42. What are the various forms of energy?
    • Kinetic
    • Potential
    • Electrical
    • Chemical
    • Thermal
  43. Describe kinetic energy.
    Energy of motion.
  44. Describe potential energy.
    Energy associated with position or composition.
  45. Describe electrical energy.
    Energy associated with the flow of electrical charge.
  46. Describe thermal energy.
    Energy associated with the random motions of atoms and molecules in matter.  The hotter an object, the more thermal energy it contains.
  47. Describe chemical energy.
    Form of potential energy associated with the positions of the particles that compose the chemical system.
  48. Define calorie.
    The amount of energy needed to raise the temperature of exactly 1 gram of H2O by exactly 1oC.
  49. Define Calorie.
    1,000 calories = 1 Calorie = 1 kilocalorie.
  50. Define kilocalorie.
    1,000 calories = 1 Calorie = 1 kilocalorie.
  51. What is an exothermic process?
    A process that releases heat energy.
  52. What is an endothermic reaction?
    A chemical reaction that absorbs heat from surroundings.
  53. What is an exothermic reaction?
    A chemical reaction that releases energy to the surroundings.
  54. Define electron.
    A negatively charged particle that occupies most of the atom's volume but contributes almost none of its mass.
  55. Describe the nuclear theory of the atom.
    Most of the atom's mass and all of its positive charge are contained in a small core called the nucleus.

    Most of the volume of the atom is empty space through which the tiny negatively charged electrons are dispersed.

    There are as many negatively charged electrons outside the nucleus as there are positively charged particles (protons) inside the nucleus, so that the atom is electrically neutral.
  56. In an atom, where are protons located?
    The nucleus.
  57. In an atom, where are neutrons located?
    The nucleus.
  58. In an atom, where are electrons located?
    Outside the nucleus.
  59. The number of electrons outside the nucleus is equal to the number of _______ inside the nucleus.
  60. The dense nucleus of an atom makes up more than _______ percent of the mass of the atom, and it contains _______ and _______.
    99.9%; protons; neutrons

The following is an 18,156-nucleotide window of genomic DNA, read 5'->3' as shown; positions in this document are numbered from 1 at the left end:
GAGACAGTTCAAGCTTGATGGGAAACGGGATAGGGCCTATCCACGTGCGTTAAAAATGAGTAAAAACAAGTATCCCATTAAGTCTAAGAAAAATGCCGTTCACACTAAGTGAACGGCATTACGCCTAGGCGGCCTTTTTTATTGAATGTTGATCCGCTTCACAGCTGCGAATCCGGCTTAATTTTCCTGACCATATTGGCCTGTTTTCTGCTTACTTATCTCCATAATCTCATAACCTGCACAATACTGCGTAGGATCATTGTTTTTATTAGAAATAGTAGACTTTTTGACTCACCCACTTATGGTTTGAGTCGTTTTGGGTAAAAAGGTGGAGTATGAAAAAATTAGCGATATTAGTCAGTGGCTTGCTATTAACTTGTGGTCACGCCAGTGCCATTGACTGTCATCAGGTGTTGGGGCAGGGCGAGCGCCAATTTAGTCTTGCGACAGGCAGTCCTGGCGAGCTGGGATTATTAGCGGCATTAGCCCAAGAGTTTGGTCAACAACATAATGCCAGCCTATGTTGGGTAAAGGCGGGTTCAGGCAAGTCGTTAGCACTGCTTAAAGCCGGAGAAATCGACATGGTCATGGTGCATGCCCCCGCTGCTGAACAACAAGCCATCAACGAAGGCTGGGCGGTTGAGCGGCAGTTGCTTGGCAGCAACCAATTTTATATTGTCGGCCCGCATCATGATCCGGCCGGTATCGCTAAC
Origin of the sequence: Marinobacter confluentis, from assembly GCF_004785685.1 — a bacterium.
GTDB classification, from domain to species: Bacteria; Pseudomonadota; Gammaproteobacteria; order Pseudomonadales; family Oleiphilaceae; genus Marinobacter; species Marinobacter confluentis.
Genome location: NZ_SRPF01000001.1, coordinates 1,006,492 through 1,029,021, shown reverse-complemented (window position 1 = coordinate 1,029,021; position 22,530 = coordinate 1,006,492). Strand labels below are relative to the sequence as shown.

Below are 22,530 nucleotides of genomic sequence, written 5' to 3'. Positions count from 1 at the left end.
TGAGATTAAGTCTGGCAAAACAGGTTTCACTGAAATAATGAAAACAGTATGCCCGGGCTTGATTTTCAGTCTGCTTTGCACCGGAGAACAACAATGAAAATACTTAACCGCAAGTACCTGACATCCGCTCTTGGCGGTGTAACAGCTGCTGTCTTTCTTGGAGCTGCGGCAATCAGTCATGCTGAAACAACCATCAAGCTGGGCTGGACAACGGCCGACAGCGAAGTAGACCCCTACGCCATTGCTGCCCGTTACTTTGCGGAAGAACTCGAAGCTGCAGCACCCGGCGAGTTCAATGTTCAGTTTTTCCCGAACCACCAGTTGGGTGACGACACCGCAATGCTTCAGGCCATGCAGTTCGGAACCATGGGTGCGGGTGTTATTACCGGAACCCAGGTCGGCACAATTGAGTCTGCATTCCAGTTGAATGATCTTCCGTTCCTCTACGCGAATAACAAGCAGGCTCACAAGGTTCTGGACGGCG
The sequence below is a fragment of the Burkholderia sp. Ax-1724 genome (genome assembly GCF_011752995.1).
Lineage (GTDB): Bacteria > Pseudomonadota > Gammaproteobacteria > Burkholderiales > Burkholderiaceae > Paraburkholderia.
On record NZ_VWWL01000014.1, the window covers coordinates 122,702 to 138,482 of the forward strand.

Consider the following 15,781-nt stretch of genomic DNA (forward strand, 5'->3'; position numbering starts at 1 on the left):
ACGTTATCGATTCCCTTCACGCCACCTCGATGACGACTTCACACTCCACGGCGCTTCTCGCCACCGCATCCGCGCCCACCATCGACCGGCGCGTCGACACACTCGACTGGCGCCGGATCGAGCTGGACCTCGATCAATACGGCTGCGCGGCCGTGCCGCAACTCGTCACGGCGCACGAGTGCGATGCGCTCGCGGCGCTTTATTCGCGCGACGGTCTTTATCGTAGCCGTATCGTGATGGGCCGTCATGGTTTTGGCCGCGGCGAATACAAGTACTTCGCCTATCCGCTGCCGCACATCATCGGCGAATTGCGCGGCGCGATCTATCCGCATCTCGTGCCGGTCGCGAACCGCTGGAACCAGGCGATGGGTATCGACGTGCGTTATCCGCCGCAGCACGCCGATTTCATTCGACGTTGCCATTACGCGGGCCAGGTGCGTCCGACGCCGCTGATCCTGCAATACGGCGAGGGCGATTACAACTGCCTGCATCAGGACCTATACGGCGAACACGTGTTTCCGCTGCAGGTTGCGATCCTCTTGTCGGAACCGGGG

61. What charge do protons have?
  62. What charge do electrons have?
  63. What charge do neutrons have?
    No charge.
  64. Define atomic number.
    The number of protons in the nucleus of an atom.

    This number is unique to each element, and is what defines the element.
  65. Define ion.
    Charged particles formed in a chemical reaction by atoms losing or gaining electrons.
  66. Non-metals _______ electrons in chemical reactions.
  67. Metals _______ electrons in chemical reactions.
  68. Define cation.
    A positively charged ion.
  69. Define anion.
    A negatively charged ion.
  70. Define isotopes.
    Atoms with the same number of protons but different number of neutrons.
  71. Define percent natural abundance.
    The percentage amount of each isotope of an element in a naturally occurring sample of the element.

    For example, Neon Ne, there are 3 different Ne isotopes:

    10 neutrons, 11 neutrons, and 12 neutrons.  10 makes up 90.48% of random natural samples, 11 makes up 0.27%, and 12 makes up 9.25%.
  72. Define mass number.
    The sum of the number of protons and neutrons in an atom.

    It is given the symbol A:

    A = Number of protons + number of neutrons
  73. Describe what each letter represents:

    • a = mass number
    • z = atomic number
    • x = chemical symbol
  74. A secondary common notation for isotopes is:
    Describe each letter.
    • X = chemical symbol
    • A = Mass number
  75. How do you find the number of neutrons in an isotope?
    Subtract the atomic number number from the mass number:

    • a
    •    X
    • z

    # of neutrons = a - z
  76. Define atomic mass.
    The average mass of the atoms that compose an element (of each isotope).
  77. How is atomic mass calculated?
    • Percent natural abundance is converted to decimal form
    • Percent natural abundance is multiplied by the mass
    • This is done for each isotope
    • The totals are summed together
    • This gives atomic mass.
  78. Define molar mass.
    The mass of one mole of atoms of an element or one mole of molecules (or formula units) for a compound.

    An element's molar mass in grams per mole is numerically equivalent to the element's atomic mass in amu.
  79. How do you protect yourself from the harmful effects of each type of radiation?
    Distance yourself from the source and use appropriate shielding:

    • 1) Alpha particles: sheet of paper or thicker
    • 2) Beta particles or positrons: wood or winter clothing or thicker
    • 3) Y rays & X rays: lead shielding
  80. Define radioactivity.
    The emission of tiny, invisible, energetic particles from the unstable nuclei of atoms.

    Many of these particles can penetrate matter.
  81. Define alpha radiation.
    Radiation emitted by an unstable nucleus, consisting of alpha particles.

    •      4
    • a    He   nucleus.
    •      2
  82. Define beta radiation.
    A fast-moving electron that originates in the nucleus from neutron decay; a proton is also formed.

    Energetic electrons emitted by an unstable nucleus.
  83. Define X-rays
    The portion of the electromagnetic spectrum between ultraviolet (UV) region and the gamma-ray region.
  84. Define half-life.
    The time it takes for one-half of the parent nuclides in a radioactive sample to decay to the daughter nuclides.

    The time it takes for a radioactive sample to decay to one-half its original measurement.
  85. Define gamma (Y) radiation.
    High-energy forms of light that are not visible to human eyes.

    High-energy, short-wavelength electromagnetic radiation emitted by an atomic nucleus.
  86. Define positron emission.
    Expulsion of a positron from an unstable atomic nucleus.  In positron emission, a proton is transformed into a neutron.
  87. Define positron.
    Positively charged electrons (an example of antimatter).
  88. Atomic mass and molar mass are _______.